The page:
China is now the largest official bilateral creditor in more than half of DSSI countries, including when counting all 22 Paris Club creditors as a single pool. China would therefore play a key role in most DSSI countries’ debt restructurings that would involve official bilateral creditors.
While the diversity of creditor compositions calls for greater attention to country specificities, appropriate coordination mechanisms will be key in all cases.
Putting in place mechanisms that ensure coordination and confidence among creditors and debtors has become urgent. Improvements to the G20 Common Framework could play an important role by ensuring broad participation of creditors with fairer burden sharing.
Experience so far shows that greater clarity on restructuring steps, earlier engagement of official creditors with the debtor and with private creditors, a standstill in debt service payments during negotiations, and specifying the mechanics of comparability of treatment is still needed.
Strengthening debt management and debt transparency should also be priorities. This would help countries manage debt risks, reduce the need for debt restructurings, and facilitate more efficient and durable resolution if debt becomes unsustainable.
It is in the interest of debtor countries as well as their creditors that debt restructurings, where necessary, are accomplished speedily, smoothly, and efficiently. This would support global stability and prosperity, too.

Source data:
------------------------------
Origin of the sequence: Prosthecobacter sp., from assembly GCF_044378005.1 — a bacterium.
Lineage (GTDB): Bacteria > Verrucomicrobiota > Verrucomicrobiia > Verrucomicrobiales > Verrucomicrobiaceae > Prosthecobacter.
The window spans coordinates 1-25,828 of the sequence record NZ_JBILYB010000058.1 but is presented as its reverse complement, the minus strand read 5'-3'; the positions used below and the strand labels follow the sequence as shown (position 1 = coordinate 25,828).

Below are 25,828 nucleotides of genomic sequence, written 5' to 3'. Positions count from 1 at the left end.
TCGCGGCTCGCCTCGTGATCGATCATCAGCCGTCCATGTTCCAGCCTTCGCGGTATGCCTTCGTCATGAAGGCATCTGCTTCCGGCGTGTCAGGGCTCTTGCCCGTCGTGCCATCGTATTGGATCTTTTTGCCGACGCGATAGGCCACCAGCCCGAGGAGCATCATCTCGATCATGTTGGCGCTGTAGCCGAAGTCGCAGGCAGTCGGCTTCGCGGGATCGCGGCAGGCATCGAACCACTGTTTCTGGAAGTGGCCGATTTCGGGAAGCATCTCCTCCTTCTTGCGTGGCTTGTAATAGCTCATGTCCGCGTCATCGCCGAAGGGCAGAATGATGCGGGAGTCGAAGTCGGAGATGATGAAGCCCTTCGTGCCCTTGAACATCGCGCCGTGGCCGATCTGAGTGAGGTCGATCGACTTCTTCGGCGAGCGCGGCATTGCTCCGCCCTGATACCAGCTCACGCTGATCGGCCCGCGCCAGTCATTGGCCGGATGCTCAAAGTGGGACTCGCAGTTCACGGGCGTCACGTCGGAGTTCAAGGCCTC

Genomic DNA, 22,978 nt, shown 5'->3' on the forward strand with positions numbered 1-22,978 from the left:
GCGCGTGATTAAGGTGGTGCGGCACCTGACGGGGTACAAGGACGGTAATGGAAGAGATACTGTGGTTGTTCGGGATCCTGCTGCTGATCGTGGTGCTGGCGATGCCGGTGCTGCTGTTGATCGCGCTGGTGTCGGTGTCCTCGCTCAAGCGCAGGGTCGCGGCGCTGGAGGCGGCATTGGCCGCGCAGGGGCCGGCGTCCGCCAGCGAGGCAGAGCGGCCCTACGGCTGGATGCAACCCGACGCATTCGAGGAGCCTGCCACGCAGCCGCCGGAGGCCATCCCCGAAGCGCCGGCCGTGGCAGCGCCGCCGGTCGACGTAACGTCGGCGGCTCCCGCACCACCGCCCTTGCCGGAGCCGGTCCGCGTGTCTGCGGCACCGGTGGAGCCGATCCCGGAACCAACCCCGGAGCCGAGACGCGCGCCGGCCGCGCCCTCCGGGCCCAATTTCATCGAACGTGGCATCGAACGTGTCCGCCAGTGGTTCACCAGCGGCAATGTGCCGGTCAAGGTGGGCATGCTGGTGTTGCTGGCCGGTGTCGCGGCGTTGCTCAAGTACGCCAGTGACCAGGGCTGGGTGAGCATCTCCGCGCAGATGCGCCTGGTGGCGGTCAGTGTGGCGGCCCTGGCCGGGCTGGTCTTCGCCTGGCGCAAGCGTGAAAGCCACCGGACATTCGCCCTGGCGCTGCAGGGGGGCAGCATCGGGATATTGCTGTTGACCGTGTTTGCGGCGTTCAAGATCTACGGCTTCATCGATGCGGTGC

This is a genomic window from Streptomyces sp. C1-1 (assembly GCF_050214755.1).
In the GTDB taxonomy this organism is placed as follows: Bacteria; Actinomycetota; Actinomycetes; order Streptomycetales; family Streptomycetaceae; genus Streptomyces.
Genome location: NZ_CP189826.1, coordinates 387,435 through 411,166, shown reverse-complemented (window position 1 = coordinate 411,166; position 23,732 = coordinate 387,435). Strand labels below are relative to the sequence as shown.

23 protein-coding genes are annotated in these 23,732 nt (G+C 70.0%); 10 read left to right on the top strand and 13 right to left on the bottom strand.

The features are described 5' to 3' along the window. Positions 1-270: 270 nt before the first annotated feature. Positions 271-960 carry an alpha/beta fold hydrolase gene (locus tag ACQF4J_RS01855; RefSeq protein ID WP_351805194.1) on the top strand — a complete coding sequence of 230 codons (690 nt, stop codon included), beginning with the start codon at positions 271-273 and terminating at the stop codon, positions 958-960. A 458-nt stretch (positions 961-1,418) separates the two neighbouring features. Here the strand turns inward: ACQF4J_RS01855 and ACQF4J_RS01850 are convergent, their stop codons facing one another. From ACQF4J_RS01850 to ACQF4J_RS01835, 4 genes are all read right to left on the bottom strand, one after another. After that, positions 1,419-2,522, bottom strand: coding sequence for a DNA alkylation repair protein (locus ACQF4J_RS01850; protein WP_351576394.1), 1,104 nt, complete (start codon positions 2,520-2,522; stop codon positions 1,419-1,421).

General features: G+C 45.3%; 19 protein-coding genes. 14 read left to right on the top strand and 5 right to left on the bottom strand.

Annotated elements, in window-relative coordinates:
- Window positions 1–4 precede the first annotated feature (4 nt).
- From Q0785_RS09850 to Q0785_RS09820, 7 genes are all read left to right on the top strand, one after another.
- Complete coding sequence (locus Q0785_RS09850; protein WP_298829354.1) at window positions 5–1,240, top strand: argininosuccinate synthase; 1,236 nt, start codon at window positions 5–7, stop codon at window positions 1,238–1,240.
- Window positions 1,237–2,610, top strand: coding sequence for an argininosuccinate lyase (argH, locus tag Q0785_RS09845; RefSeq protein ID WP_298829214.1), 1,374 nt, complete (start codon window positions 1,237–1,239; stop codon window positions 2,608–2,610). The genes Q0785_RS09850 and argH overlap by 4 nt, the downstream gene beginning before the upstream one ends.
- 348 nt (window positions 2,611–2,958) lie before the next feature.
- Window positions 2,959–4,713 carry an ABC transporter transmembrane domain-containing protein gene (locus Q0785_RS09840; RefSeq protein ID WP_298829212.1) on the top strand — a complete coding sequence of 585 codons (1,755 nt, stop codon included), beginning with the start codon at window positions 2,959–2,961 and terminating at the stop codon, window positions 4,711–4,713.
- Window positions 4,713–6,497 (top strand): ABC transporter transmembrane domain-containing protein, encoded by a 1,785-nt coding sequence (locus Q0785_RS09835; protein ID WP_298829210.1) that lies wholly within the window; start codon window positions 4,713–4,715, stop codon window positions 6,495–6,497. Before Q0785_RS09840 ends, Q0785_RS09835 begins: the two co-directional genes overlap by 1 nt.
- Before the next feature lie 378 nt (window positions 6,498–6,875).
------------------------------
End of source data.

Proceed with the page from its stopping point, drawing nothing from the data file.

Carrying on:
Guillaume Chabert embarked in 2000 on his career at the Directorate General for Local Government at the French Ministry of the Interior, before joining in 2004 the Directorate General of the Treasury at the French Ministry of Finance (“French Treasury”). In 2010, Guillaume Chabert was appointed G20 Project Manager heading up the team coordinating the 2011 French Presidency of the G20 (and G7/G8) at the French Treasury. Following two years in Stockholm, where he managed the Regional Department of Economic Affairs for the Nordic countries (Sweden, Denmark, Finland, Norway and Iceland), he was assigned in September 2013 Adviser to the French Prime Minister, in charge of the Economy, Finance and Business, and then appointed in May 2014 Deputy Chief of Staff of the French Minister of Finance. He became in April 2015 Assistant Secretary for Multilateral Affairs, Trade and Development Policies at the French Treasury, and co-chair of the Paris Club and G20/G7 Financial Sous-Sherpa for France. In January 2021, Guillaume Chabert took up his present position as deputy director in the Strategy, Policy and Review Department of the International Monetary Fund.
Martin Cerisola is an Assistant Director and Chief of the Debt Policy Division in the Strategy and Policy review department. In this capacity, he leads the work on the design and implementation of Fund policies related to debt sustainability, debt conditionality, and sovereign debt restructuring, as well as on operational guidance and review support for countries where these issues are active, including on crisis program cases.
Dalia Hakura is a Deputy Division Chief in the IMF’s Strategy, Policy, and Review Department. She is currently working on issues pertaining to debt analysis and debt policy. Since joining the IMF she has worked on a range of emerging market and low-income countries and was the mission chief for Burkina Faso and the Republic of Congo. She has published extensively on various macroeconomic issues, including in various IMF sub-Saharan Africa Regional Economic Outlook and World Economic Outlook publications.